UC Sues Department of Homeland Security Over DACA Repeal

UC President Janet Napolitano, pictured here in 2013, helped create DACA under the Obama administration. (Image courtesy of Wikimedia)

Gwendolyn Wu

The University of California announced Friday morning that it will sue the Department of Homeland Security for its “unlawful” repeal of the Deferred Action for Childhood Arrivals. Approximately 4,000 students in the system are undocumented, many of whom are DACA recipients, according to the UC Newsroom.

“We are asking that the decision to rescind DACA be enjoined and we are asking for a declaration that DACA is a lawful … exercise of power under the executive branch,” UC President Janet Napolitano said in a morning press conference with media. Napolitano, who said she initiated the directive as head of DHS in 2012, also said that some staff members employed by UC benefit from DACA.

Reasoning for the lawsuit is threefold: Napolitano said that the decision was not supported by reasoned decision-making, did not follow necessary procedures as outlined by the Administrative Procedure Act, and violated the due process rights of students and staff protected by DACA.

The UC announced its lawsuit against the Trump administration Friday morning.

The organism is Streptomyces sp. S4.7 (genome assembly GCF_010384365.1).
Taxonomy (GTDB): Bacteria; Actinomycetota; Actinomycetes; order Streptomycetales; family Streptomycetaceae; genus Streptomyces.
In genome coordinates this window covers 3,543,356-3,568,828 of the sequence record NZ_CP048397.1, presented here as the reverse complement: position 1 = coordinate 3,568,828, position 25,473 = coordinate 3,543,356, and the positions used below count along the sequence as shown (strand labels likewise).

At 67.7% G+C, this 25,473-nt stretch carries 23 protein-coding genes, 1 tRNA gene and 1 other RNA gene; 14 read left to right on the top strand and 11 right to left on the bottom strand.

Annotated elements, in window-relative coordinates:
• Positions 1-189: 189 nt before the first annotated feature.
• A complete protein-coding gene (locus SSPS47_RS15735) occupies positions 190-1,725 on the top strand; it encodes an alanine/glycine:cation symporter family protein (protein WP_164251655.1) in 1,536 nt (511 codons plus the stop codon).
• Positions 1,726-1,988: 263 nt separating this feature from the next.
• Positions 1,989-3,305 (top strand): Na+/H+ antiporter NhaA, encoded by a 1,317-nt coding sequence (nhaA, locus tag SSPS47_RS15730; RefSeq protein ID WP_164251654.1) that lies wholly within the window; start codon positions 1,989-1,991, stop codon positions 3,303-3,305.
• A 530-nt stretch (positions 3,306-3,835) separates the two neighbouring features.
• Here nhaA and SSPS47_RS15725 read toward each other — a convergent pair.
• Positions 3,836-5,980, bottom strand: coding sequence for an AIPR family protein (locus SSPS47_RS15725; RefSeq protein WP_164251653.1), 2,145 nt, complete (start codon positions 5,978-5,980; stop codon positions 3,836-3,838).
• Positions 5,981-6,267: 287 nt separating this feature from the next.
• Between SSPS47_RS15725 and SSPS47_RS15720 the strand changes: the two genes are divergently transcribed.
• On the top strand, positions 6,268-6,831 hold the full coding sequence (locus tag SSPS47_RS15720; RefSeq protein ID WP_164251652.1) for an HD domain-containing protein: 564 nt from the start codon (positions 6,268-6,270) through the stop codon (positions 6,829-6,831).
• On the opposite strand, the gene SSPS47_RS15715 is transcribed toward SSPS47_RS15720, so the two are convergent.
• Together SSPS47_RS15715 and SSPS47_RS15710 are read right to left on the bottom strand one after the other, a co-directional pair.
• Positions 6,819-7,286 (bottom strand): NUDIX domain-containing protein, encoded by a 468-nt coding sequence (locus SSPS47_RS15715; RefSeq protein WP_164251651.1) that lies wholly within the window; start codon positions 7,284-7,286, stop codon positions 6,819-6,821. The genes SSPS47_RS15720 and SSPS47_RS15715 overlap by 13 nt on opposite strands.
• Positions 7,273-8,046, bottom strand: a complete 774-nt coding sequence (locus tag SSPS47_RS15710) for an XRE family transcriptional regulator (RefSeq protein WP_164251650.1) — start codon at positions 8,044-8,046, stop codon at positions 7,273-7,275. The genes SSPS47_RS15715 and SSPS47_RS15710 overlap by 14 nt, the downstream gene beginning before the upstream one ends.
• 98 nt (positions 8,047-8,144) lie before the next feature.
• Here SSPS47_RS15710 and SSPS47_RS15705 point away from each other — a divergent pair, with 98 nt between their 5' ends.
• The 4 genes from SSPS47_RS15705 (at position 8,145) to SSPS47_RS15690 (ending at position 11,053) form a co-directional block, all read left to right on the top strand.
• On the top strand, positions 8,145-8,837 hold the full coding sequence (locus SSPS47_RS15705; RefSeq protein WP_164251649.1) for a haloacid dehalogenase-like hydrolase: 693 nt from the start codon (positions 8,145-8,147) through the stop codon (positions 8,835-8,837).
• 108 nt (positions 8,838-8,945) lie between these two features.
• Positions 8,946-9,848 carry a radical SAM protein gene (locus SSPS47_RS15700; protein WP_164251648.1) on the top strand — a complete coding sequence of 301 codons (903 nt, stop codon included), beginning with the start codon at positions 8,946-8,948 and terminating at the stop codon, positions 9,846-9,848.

“The United States, and the University, have benefited enormously from the presence of the Dreamers, accomplished young men and women who are our students, and colleagues, and neighbors,” the lawsuit reads. “They are Americans, a fact that [the DHS and Acting Secretary of Homeland Security Elaine Duke’s] precipitous decision cannot change.”

Under DACA, some undocumented immigrants can obtain a Social Security number and work permit, which shields them for a renewable two-year period from deportation. To qualify, an applicant cannot have a criminal record and must have resided in the U.S. continuously since June 2017.

Under President Donald Trump, the policy has been rescinded, with Trump notifying Congress to make an alternate plan within a six-month period. New DACA applications are not being accepted, and renewals for people whose eligibility expires before early March 2018 are only being accepted through Oct. 5.

The repeal has triggered waves of backlash, with rallies taking place throughout the nation. In its wake, many legal services and immigrant resource centers have offered free help for immigrants renewing their DACA eligibility.

Napolitano said that the court or Congress should act to resolve the matter “once and for all.”